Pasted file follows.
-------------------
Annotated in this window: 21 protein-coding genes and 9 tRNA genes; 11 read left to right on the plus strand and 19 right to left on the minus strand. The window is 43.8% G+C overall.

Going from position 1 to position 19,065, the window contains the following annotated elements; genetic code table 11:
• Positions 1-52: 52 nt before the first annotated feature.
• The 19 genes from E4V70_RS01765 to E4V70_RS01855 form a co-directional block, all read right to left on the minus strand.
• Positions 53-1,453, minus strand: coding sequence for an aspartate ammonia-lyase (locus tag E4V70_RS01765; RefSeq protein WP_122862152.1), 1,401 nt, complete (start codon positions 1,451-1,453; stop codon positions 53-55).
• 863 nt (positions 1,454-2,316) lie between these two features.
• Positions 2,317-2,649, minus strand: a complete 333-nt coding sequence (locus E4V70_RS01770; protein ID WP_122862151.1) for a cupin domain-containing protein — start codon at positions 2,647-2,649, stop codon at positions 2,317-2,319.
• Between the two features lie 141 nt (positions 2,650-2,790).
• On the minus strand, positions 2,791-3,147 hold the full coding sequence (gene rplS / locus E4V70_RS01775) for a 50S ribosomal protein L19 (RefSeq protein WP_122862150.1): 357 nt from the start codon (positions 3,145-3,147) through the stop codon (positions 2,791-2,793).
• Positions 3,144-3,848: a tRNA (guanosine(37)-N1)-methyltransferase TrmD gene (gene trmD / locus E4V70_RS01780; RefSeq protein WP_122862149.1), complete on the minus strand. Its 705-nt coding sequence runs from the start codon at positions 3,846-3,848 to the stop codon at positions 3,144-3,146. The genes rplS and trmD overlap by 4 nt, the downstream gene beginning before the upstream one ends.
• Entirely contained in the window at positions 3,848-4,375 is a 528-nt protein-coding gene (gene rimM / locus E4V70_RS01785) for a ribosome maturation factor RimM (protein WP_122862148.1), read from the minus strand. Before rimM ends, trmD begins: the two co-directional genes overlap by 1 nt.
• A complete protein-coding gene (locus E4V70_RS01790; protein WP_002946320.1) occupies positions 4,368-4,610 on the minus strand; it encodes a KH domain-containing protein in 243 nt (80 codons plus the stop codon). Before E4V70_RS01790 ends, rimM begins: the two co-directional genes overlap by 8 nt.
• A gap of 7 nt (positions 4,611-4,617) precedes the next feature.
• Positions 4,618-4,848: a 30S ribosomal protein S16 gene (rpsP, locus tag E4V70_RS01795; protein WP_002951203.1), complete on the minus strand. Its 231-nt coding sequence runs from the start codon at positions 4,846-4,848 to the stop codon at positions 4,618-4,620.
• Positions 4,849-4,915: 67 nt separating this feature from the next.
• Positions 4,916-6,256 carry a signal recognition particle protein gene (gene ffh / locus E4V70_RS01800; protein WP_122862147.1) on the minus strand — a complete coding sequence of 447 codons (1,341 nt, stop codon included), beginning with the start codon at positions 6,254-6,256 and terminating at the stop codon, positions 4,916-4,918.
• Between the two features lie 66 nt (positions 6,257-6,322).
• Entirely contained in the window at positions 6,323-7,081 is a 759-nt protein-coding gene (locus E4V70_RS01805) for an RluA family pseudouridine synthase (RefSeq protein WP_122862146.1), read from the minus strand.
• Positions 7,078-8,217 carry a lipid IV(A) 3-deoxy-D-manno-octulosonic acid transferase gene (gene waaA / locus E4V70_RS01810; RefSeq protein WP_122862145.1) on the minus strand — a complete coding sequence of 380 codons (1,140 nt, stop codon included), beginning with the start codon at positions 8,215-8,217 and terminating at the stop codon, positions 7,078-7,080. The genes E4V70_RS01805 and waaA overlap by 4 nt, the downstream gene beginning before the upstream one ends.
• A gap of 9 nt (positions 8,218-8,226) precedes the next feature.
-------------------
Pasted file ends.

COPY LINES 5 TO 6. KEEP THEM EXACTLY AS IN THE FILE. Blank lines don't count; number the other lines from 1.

• Positions 53-1,453, minus strand: coding sequence for an aspartate ammonia-lyase (locus tag E4V70_RS01765; RefSeq protein WP_122862152.1), 1,401 nt, complete (start codon positions 1,451-1,453; stop codon positions 53-55).
• 863 nt (positions 1,454-2,316) lie between these two features.